When Langan and Treadwell & Rollo joined forces in 2010, it immediately created national and international opportunities that neither firm would have realized on their own. East met West and success soon followed. Yet, North also met South, specifically the length of California. Take for example the firm’s West Coast environmental practice, which in just three years has leveraged its experience on complex environmental and regulatory issues to expand the firm’s reach up and down the state and into the Pacific Northwest.
In California, Langan is becoming an industry leader in vapor intrusion mitigation system design. At the EcoCenter at Heron’s Head Park in San Francisco, an urban educational center that sits atop the site of a former landfill, Langan designed a passive “green” mitigation system to minimize the possibility of methane migration from the underlying landfill waste into the building. This LEED-certified project, commissioned by the Literacy for Environmental Justice, won the USEPA’s National Achievements in Environmental Justice Award. Meanwhile, in San Diego, Langan is providing environmental monitoring and consulting services during the demolition of existing structures and grading activities related to the construction of a luxury, mixed-use multi-family development.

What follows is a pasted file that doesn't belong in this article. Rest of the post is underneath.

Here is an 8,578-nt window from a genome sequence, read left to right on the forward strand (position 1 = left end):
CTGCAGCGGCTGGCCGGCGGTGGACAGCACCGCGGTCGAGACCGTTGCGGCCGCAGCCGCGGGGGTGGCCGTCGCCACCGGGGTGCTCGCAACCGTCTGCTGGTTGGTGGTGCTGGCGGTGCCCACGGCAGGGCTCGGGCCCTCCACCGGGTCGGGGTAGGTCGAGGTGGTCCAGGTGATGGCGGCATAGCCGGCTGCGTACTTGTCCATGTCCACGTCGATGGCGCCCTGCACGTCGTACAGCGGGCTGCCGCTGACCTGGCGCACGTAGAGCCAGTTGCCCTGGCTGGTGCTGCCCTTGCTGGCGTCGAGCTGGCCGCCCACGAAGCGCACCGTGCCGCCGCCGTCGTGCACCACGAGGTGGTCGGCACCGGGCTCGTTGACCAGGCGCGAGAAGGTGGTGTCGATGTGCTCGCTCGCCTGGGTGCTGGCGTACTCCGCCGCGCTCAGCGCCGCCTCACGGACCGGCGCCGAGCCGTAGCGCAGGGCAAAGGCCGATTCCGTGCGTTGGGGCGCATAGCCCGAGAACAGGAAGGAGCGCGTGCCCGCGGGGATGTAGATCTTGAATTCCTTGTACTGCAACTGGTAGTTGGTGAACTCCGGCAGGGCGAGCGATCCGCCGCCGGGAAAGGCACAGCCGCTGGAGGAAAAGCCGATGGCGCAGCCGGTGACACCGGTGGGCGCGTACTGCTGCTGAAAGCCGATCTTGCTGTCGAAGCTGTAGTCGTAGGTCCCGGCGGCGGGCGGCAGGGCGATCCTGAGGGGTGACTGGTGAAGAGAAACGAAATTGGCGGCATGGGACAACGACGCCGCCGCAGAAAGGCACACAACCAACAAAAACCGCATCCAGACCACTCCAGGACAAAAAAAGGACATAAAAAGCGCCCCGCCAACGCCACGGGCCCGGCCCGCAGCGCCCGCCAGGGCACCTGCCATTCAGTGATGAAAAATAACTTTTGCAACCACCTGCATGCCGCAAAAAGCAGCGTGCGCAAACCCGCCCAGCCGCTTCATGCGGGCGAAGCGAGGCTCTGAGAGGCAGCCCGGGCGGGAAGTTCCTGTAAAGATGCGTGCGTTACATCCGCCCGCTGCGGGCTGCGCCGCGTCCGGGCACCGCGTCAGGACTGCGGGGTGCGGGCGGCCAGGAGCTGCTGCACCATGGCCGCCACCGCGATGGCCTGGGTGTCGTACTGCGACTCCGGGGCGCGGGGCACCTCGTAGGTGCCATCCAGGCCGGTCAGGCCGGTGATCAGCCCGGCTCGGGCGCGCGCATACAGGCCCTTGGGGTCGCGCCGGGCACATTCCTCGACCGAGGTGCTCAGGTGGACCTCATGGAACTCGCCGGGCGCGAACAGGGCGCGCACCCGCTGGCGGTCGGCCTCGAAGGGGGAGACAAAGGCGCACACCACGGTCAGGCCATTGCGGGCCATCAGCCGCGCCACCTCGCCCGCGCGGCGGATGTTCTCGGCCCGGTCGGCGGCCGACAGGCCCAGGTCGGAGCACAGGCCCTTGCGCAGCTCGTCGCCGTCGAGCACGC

Such activity helped catapult Langan into the ENR top ten rankings of environmental/geotechnical firms in California.
“The current economic upturn that is spurring redevelopment throughout the west has led to Langan providing property transfer due diligence and remediation of large-scale projects in multiple sectors,” said Dorinda Shipman, PG, CHG, Principal/Vice President, in San Francisco. “We are seeing more opportunities with major corporations to design treatability studies and containment systems, perform in-situ chemical oxidation and employ advanced bioremediation and solidification/stabilization technologies.”